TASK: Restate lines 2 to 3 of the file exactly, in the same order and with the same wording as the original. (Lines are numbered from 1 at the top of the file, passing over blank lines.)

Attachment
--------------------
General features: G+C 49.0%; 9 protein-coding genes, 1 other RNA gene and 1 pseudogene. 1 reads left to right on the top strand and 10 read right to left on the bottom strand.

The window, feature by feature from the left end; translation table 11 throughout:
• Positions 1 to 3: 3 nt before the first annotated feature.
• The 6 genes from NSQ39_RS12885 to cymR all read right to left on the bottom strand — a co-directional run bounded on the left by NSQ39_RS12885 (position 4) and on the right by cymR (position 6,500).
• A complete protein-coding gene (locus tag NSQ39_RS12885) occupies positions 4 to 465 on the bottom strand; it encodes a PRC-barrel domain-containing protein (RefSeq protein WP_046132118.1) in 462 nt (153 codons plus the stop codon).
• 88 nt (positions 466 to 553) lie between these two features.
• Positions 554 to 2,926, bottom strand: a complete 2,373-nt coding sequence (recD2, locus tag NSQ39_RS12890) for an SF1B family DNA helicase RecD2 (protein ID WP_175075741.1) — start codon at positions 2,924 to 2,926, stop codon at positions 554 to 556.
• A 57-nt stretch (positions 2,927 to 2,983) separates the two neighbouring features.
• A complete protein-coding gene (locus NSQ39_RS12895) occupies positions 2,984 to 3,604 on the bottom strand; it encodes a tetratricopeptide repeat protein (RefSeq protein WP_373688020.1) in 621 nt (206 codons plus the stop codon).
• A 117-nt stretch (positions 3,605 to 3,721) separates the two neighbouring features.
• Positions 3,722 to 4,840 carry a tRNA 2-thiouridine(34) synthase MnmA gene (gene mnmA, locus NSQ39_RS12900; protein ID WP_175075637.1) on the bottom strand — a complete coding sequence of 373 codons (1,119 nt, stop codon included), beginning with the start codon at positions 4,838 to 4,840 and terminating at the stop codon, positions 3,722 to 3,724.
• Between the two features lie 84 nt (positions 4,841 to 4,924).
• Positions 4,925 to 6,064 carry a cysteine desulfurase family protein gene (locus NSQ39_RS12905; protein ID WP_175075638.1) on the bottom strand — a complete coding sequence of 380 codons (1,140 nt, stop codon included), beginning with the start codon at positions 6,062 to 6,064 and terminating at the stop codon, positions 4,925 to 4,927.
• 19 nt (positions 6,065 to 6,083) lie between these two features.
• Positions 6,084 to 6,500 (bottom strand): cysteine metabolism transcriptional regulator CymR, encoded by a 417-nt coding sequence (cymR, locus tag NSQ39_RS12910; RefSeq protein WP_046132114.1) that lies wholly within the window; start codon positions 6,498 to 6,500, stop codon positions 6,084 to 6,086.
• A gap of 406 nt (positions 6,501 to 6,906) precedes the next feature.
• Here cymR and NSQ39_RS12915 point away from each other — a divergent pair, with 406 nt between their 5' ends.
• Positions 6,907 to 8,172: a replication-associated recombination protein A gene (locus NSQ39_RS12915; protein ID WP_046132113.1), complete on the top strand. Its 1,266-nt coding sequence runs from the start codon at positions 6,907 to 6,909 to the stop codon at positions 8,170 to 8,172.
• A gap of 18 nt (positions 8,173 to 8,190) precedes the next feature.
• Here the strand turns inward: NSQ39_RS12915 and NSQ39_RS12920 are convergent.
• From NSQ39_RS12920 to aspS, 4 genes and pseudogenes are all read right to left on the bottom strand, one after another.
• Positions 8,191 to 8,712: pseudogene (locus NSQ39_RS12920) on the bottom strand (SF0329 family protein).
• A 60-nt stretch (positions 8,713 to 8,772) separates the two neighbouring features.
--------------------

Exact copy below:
The window, feature by feature from the left end; translation table 11 throughout:
• Positions 1 to 3: 3 nt before the first annotated feature.